Microsoft Internet Security and Acceleration Server 2000

Socket Objects

A "socket" is an endpoint of communication — an object through which your application communicates with other Windows Sockets (Winsock) applications across a network. There are sockets on the client and server sides.

The steps used on the client side for communication through sockets are:

  1. Open: The networking application creates a socket for a specific protocol.
  2. Bind: The socket is assigned a name (address). In TCP/IP, the application assigns a port, and may also assign an IP address if the computer is multihomed.
  3. Connect: A connection is established with the server socket, so that send and receive operations can take place. You can connect a socket for which there has been no bind, and the bind will take place as part of the connect. An explicit bind is needed only if a specific port and IP address are needed for the connection.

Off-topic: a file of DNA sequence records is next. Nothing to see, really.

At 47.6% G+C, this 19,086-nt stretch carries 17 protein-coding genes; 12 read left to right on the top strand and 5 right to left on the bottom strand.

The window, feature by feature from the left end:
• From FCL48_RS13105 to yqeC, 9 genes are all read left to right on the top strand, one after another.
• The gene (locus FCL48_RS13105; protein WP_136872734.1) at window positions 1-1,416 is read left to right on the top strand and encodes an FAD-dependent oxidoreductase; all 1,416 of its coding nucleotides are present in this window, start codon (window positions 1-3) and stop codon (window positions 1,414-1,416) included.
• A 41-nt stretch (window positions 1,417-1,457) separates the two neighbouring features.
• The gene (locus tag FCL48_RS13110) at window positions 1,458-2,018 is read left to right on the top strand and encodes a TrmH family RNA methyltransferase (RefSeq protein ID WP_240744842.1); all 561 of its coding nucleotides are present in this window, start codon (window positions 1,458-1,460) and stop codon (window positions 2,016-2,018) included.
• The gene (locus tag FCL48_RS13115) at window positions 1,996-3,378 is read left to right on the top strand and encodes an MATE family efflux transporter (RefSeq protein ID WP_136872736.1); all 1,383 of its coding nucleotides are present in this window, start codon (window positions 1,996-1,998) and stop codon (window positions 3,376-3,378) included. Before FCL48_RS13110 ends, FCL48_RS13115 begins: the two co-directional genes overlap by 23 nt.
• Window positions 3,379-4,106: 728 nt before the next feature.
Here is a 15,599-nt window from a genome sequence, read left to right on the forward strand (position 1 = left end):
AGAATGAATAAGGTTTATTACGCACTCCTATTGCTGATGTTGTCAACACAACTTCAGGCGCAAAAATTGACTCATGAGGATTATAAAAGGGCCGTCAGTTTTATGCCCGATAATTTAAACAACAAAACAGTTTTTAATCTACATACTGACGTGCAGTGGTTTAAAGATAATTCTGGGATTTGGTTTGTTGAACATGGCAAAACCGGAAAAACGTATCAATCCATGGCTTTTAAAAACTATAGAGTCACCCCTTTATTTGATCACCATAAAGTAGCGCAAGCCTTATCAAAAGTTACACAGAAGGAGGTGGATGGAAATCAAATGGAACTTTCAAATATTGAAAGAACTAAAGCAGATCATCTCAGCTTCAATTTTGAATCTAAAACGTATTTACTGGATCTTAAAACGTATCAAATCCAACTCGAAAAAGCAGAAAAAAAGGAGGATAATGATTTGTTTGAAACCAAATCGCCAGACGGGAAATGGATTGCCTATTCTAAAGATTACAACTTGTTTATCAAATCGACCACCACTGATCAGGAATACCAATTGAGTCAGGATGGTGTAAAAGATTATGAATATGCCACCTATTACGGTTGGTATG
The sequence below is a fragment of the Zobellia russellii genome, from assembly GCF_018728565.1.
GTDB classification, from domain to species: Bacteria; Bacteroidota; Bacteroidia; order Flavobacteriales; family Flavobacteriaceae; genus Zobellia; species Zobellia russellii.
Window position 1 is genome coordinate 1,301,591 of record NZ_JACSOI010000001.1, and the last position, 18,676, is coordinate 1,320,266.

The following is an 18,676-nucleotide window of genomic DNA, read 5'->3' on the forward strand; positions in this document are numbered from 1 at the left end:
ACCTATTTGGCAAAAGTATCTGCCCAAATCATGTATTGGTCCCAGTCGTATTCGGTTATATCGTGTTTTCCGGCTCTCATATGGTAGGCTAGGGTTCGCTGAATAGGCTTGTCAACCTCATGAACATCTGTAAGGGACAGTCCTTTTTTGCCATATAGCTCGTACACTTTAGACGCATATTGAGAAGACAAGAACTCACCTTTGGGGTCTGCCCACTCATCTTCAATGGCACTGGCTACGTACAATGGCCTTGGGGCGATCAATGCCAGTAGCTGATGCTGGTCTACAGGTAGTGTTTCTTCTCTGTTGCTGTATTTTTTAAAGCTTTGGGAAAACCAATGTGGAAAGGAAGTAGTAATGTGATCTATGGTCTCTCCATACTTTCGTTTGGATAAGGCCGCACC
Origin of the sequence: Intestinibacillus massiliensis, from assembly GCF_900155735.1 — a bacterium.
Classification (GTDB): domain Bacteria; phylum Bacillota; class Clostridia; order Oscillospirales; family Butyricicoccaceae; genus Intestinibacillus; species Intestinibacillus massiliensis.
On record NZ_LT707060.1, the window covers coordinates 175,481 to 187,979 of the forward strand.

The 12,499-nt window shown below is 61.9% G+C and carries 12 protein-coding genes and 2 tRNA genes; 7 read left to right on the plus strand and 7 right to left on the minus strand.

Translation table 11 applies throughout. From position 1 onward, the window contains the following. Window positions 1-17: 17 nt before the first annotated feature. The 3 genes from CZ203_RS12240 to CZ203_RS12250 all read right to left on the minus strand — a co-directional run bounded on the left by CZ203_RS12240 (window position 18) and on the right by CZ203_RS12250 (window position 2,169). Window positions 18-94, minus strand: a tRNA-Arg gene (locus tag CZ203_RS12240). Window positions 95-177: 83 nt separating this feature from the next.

The steps used on the server side for communication through sockets are:

  1. Open: Create the socket.
  2. Bind: The bind is usually performed on a well-known port.
  3. Listen: Be prepared to accept connections. The listen operation takes place on the kernel level.
  4. Accept: Accept the connection and open a new socket for it. This socket is passed to the application so that it can communicate with the client. The listening socket continues to listen for additional connect requests, so that other accept functions can take place.

For more information on sockets, see MSDN. See Socket Implementation in ISA for specifics about using sockets with this product.